Japan plans to require cats and dogs that are being brought from areas with rabies to undergo a new double-vaccination regime outside the country, according to farm officials, a move that will drastically cut the imports of such animals younger than 10 months.
The Agriculture, Forestry and Fisheries Ministry plans to revise an ordinance based on a panel report released Tuesday and to debut the system by the end of the year.
The new policy is in response to a rapid rise in imports of puppies, due to the recent popularity of pets in Japan, the officials said.
There has not been a case of rabies in Japan since 1957, and the ministry is hoping to prevent it from being brought into the country from neighboring regions, including China, where more than 1,000 people die each year from the disease.
Under the new two-shot system, the first injection can be given no earlier than at age 3 months and a second shot given at least one month later. The animal is then checked for the appropriate level of antibodies.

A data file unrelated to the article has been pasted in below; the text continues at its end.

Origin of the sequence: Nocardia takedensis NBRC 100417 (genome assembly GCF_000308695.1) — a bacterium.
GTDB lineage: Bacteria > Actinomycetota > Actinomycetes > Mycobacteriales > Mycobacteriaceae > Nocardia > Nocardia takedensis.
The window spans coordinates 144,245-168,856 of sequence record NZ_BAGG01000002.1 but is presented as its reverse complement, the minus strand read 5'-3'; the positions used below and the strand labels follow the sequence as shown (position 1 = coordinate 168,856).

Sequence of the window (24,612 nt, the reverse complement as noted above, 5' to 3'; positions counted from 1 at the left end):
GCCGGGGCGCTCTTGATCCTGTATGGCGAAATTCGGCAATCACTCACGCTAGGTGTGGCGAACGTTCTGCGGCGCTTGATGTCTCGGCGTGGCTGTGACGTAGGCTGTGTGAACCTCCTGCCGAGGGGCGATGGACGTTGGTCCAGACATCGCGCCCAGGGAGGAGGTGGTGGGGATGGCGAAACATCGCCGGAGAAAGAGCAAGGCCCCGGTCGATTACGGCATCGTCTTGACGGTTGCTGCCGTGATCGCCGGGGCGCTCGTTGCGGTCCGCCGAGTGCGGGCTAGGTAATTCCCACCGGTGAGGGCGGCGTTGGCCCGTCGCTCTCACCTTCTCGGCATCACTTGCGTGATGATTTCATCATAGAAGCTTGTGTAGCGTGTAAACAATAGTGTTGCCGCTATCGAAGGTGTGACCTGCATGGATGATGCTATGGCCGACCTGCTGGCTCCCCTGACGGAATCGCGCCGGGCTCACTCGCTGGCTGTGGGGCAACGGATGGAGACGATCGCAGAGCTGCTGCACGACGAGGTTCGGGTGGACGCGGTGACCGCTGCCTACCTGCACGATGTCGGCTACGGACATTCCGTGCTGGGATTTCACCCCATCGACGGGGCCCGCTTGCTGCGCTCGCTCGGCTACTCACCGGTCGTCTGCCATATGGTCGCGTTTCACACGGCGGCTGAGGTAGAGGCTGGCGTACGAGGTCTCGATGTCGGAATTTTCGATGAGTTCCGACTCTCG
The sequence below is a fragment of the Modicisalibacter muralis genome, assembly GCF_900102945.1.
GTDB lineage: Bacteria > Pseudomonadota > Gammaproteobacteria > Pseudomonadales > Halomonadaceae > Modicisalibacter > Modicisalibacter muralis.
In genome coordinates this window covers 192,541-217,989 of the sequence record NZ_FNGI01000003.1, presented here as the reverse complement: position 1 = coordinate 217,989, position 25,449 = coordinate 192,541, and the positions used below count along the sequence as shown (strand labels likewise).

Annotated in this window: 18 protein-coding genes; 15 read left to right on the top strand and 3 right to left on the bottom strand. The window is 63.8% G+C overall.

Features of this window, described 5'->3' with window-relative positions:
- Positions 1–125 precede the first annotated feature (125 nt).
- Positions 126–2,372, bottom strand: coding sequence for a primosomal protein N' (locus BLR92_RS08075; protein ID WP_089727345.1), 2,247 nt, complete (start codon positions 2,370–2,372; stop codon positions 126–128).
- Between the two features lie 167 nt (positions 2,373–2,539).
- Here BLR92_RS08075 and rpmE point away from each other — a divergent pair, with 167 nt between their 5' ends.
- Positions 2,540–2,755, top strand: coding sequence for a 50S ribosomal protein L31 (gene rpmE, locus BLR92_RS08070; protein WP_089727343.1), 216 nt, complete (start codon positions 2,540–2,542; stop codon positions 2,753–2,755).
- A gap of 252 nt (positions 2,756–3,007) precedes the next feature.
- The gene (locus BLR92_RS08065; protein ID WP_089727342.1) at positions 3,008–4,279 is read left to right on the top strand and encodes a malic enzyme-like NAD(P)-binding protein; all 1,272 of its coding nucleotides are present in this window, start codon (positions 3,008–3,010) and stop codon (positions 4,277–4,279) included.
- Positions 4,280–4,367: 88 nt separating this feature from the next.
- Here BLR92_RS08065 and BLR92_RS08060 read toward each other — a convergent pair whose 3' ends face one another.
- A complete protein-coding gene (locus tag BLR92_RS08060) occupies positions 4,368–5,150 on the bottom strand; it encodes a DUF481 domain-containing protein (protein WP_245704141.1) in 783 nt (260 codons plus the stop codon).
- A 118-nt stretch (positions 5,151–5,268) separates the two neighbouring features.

After being vaccinated, the animal will have to be kept in its place of origin for a six-month incubation period before being allowed to enter Japan. The time at an animal quarantine station in Japan will be cut to a maximum of 12 hours, from six months.
The entire process will take a minimum of 10 months.
The ministry will also require information such as vaccination records, a pet’s age and birthplace to be kept on individual microchips embedded under the skin.
Vaccinations will not be mandatory for cats and dogs from 13 countries and territories that are free of rabies.
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